However, there are films like Edgar Wright’s Scott Pilgrim vs. the World and Ang Lee’s Hulk that try, with varying degrees of success, to offer a cinematic imitation of actual comic book storytelling. Spider-Man: Into the Spider-Verse looks like a comic book brought to life in a way that few other big-budget productions actually can. There should be more comic book adaptations like that.
There is a lot to like about Edge of Tomorrow on its own terms: The plot is basically Groundhog Day meets Starship Troopers. The supporting cast includes Emily Blunt, Bill Paxton, and Brendan Gleeson with an American accent. The film is built on Tom Cruise’s understanding of how much audiences want to watch him suffer for their amusement. It is a good, fun movie.
However, what makes Edge of Tomorrow such a great video game movie is that it is fundamentally built around the mechanics and internal logic of gaming. It is obviously impossible for cinema to truly replicate the immersive quality of video games, despite gimmicks like 3D and 4DX. Instead, Edge of Tomorrow imitates the internal grammar of the medium.
The basic plot of Edge of Tomorrow focuses on a smarmy public relations officer named William Cage (Cruise), who finds himself thrown into combat with minimal training. On the frontlines of a war with an alien menace that is always several moves ahead, Cage dies pretty quickly. However, he doesn’t stay dead. Instead, he finds himself living the same day over and over again.
The result is a version of Groundhog Day that is a lot more goal-oriented. Cage has a very clear objective throughout Edge of Tomorrow — and one implied by the title; Cage has to survive that frontline assault and make it to the end of the day. This narrative element provides an ordering principle around the film that invites comparisons to video games.
Director Doug Liman acknowledged the similarities between Cage’s experience and playing video games. “You have a character that’s immortal in the way that video game characters are,” he explained, “but you also get that same frustration of getting almost to the end and then, ‘Oh no, I was sent back to the beginning.'” Sakurazaka acknowledges the influence of games on his writing.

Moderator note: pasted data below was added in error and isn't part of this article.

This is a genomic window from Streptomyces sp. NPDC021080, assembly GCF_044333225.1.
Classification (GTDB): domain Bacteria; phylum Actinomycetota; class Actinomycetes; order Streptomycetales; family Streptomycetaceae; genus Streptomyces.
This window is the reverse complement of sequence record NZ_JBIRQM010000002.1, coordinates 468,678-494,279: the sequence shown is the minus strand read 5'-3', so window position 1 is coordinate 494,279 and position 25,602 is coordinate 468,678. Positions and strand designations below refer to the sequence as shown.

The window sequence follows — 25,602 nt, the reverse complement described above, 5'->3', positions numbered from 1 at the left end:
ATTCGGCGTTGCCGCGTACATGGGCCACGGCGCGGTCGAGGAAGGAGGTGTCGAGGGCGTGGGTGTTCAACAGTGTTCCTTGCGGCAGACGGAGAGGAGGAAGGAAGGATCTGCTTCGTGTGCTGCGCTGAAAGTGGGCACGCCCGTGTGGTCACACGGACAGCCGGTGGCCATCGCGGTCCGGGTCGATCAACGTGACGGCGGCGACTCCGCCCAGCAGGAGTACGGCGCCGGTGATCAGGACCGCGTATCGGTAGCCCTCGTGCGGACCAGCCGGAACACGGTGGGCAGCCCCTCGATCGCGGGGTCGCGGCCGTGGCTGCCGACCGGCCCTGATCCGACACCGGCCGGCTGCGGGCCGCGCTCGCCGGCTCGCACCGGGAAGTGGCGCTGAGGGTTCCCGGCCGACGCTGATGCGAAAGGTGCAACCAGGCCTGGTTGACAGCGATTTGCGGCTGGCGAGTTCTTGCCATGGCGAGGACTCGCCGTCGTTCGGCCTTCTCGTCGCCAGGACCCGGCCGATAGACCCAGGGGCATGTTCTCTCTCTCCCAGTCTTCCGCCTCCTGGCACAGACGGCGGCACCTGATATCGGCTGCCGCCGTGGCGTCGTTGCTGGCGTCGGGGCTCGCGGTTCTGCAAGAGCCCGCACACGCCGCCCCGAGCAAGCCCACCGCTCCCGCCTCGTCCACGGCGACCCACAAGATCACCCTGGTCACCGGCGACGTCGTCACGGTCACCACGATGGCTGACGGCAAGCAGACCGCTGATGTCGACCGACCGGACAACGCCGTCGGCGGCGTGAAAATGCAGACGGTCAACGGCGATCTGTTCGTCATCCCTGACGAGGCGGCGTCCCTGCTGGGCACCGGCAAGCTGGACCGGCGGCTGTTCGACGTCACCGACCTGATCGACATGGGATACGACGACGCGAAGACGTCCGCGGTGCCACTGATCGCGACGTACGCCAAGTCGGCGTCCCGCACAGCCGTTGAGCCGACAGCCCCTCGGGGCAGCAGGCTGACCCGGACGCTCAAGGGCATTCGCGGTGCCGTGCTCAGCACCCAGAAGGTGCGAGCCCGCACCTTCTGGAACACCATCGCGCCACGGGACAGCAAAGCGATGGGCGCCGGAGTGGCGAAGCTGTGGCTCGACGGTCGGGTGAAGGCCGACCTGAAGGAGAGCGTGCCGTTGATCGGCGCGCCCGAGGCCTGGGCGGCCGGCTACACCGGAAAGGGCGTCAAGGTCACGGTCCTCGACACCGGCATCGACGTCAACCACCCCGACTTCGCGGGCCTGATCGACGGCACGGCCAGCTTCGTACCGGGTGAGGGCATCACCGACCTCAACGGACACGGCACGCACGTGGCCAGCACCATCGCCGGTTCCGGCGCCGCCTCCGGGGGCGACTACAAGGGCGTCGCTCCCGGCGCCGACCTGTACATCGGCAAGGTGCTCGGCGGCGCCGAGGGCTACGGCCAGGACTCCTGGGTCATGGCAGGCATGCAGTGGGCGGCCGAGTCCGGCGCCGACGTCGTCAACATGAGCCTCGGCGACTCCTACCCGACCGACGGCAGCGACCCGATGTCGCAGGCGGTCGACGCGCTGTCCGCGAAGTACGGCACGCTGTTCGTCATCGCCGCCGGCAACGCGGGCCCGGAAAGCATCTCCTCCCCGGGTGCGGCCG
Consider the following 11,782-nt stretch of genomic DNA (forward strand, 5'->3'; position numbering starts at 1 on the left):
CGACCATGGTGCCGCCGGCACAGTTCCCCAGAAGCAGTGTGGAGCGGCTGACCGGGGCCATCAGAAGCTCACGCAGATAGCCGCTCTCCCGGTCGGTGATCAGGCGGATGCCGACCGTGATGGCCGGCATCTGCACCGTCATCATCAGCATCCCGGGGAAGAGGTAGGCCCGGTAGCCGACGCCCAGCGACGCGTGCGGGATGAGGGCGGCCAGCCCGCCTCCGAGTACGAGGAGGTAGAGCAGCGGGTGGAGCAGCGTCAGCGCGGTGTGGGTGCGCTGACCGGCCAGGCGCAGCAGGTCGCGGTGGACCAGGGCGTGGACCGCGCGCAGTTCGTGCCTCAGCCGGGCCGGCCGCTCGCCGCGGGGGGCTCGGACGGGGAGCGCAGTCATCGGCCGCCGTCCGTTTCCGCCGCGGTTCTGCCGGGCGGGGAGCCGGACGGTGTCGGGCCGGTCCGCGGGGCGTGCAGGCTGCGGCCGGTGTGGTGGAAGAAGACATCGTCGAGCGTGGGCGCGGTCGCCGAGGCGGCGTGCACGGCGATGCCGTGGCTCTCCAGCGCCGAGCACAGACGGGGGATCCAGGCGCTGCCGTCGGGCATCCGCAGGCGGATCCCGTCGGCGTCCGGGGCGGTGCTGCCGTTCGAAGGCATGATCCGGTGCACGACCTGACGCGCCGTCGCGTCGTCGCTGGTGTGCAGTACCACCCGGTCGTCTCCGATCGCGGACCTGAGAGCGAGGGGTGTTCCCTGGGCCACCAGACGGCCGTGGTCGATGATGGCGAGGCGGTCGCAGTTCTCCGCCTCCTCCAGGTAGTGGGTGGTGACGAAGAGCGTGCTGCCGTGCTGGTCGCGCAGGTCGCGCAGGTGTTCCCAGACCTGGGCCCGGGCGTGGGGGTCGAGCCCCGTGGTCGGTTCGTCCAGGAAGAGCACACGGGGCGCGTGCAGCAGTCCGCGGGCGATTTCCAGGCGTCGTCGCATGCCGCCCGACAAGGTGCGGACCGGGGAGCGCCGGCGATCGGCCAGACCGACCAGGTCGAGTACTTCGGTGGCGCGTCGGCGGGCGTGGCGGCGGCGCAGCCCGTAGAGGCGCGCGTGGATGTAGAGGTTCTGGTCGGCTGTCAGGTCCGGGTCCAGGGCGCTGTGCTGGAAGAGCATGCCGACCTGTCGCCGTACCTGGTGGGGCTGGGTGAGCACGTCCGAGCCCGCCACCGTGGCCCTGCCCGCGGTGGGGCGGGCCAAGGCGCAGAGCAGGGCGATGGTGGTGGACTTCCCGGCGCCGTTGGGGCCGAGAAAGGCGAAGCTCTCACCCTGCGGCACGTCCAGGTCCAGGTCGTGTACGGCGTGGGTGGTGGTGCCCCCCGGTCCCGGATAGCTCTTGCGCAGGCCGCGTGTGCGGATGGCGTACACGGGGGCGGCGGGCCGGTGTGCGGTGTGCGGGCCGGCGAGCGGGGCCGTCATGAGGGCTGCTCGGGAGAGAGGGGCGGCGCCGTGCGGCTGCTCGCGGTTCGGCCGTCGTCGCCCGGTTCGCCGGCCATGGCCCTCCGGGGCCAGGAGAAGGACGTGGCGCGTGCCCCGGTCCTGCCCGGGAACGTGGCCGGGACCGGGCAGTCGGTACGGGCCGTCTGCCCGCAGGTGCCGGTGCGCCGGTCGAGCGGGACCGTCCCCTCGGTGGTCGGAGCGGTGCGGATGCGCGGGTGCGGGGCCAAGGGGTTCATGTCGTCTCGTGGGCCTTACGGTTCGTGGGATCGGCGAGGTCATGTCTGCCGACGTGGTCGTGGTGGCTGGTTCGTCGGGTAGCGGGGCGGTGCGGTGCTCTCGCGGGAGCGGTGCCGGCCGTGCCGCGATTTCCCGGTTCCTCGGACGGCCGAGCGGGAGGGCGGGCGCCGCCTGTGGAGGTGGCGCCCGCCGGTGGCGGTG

Cage effectively save scums his way through the day. At various points, he adopts different approaches. Early on, he treats it like an open world, soon discovering that the narrative is designed to force him in particular directions. He comes to rely on skills of pattern recognition and system thinking that gamers take for granted, spotting rhythms in the structure of the day.
The result is a celebration of the experience of playing a video game, covering everything from the frustration with that one unclearable level to that curiosity about the hidden secrets buried within the code that might be explored on subsequent playthroughs. Edge of Tomorrow is the rare movie that understands and replicates the emotional response to playing an immersive video game.
Watching films like Sonic the Hedgehog or Tomb Raider, you might be forgiven for wondering if anybody involved in those movies has any affection for the experience of actually playing a video game. Edge of Tomorrow might not be directly based on an established video game property, but it serves as a love letter to the entire medium.